Solid Recommendations for Choosing and Using the Right Aquatic Equipment


I often find that clubs and gyms that offer water aerobics classes buy pool equipment without having any idea if it is the correct equipment for their clientele. This is especially true of retirement facilities (where it’s especially important to have the correct equipment). There is definitely a variety of aqua equipment out there, so appropriate selection is key.

For example, all noodles are not created equal. You’ve got your thin, inexpensive Target noodle, your larger “Monster Noodle”, and your more buoyant (often too buoyant for someone with shoulder issues) white Hydro-Fit noodle. When suspended (feet off the ground) with a noodle behind your back, under the shoulders, the shoulders should be level and away from the ears and the student’s body should not be sinking too much. I find that students with decent shoulder and core strength should use a Monster Noodle. Someone with shoulder issues should use a smaller, thin noodle. As an instructor, it is imperative to monitor your students’ alignment and stability. It will also depend on their body composition and buoyancy factor.

I personally do not recommend straddling a pool noodle unless your students are more advanced and are working to improve core stability and balance. If you can be in the water with a small group, it is much easier to monitor for safety in case they fall off their noodle. Yes, this happens! Be mindful of your non-swimmers.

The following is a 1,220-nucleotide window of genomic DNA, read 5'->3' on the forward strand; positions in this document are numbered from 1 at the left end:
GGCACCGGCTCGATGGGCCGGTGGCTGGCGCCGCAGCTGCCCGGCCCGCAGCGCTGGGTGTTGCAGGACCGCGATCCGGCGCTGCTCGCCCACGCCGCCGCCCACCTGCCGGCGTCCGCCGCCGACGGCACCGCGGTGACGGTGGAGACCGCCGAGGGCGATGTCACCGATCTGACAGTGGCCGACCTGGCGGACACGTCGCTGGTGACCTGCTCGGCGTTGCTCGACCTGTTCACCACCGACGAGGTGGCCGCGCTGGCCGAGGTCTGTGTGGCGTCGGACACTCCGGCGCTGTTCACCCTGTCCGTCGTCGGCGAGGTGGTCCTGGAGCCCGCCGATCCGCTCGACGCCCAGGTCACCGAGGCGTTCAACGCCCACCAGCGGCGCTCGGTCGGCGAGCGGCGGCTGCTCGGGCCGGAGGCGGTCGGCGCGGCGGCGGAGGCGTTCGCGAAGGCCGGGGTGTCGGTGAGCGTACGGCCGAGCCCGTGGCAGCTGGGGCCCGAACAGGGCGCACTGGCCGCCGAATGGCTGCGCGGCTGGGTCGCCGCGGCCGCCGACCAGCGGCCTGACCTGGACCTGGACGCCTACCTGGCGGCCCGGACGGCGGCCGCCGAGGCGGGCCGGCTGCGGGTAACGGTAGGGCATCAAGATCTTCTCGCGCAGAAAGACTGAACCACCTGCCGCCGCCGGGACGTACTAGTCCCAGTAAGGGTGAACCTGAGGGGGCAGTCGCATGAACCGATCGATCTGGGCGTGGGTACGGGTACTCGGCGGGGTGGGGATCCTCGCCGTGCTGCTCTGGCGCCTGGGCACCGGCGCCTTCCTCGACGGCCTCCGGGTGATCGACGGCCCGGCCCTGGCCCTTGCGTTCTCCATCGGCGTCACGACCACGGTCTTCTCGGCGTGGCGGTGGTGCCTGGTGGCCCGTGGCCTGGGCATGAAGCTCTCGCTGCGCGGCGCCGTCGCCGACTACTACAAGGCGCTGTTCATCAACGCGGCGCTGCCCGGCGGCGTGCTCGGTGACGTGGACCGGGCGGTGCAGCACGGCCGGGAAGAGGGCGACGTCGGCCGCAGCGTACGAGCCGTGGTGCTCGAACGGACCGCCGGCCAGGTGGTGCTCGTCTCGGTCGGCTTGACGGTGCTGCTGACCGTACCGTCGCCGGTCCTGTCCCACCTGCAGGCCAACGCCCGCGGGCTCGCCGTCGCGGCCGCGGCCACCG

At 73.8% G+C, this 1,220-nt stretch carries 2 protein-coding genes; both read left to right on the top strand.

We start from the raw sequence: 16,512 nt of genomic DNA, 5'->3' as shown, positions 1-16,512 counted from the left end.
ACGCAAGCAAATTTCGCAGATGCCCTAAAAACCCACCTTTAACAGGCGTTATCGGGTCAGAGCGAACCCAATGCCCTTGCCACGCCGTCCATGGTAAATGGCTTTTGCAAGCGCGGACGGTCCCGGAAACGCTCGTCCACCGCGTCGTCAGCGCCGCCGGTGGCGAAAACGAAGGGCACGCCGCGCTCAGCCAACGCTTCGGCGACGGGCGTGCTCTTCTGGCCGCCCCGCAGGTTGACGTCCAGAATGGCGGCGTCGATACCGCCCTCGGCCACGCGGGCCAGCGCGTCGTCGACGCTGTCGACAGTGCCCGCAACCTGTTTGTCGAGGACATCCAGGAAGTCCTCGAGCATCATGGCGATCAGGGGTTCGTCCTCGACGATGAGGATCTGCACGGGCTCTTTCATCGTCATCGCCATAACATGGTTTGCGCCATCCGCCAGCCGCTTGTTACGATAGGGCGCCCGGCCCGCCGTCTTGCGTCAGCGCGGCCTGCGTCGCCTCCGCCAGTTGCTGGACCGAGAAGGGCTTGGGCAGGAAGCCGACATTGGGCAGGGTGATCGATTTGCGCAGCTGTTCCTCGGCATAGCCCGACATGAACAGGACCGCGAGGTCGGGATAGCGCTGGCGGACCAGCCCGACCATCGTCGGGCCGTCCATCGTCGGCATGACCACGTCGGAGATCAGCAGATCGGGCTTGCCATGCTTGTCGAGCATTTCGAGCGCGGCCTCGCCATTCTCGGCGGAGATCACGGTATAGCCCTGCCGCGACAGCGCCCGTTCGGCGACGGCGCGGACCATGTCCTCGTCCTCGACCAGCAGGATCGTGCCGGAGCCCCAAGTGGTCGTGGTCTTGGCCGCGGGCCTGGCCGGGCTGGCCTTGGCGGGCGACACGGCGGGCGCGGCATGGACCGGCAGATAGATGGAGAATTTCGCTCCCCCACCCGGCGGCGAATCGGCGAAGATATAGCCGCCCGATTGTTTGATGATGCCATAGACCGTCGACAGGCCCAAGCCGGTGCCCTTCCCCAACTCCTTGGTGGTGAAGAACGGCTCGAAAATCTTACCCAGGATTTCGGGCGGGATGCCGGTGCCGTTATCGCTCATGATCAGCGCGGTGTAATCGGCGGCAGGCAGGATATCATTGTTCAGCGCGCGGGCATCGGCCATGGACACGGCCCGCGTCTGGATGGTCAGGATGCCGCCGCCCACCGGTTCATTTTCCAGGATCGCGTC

Take the time to find out which noodles and buoyancy equipment are denser or have more foam, which typically means they are more challenging on the shoulders. When talking about suspended core work (like you can see in my video here) the stiffer, or the denser and thicker the noodle, the more challenging it will be on the shoulders. The type of noodle when performing our core work (when noodle is behind your back while suspending) really has little to do with how challenging the actual exercise will be, but more about how the alignment, posture and the movement of your participant will be.

 That being said, when performing standing core work or work with the noodle when you are asking your students to push the equipment down or back and forth, that is when the type of noodle will make a tremendous difference as far as the challenge of the move.  

You will see that video next time!

 Once you know which noodle works best for which exercise, you can offer options/modifications to those with shoulder issues, arthritis, or any health consideration. 

Questions to ask yourself are:
-Is the student shrugging their shoulders or are the shoulders too close to their ears?
-Is the student tensing or is there unevenness of the shoulders? -Is the student gripping equipment too hard?
-Can the student perform the full range of motion that you are asking them to do?

Always start slow, error on the side of caution, re-evaluate the situation as needed. Feel free to reach out to me with specific questions at

Janice has been teaching water aerobics since 1985 when she was asked to teach at the Mesa YMCA. She has worked with all populations (athletes, older adults, special populations) at health clubs and resorts since that time. Janice has also managed and trained hundreds of aqua instructors over the past 20 years. She is the creator and presenter of Aqua Progressions, a training designed for new and veteran water aerobics instructors to learn choreography tools, review safety and contraindications for all populations, and understand the principles and properties of water for a safe, effective workout. 





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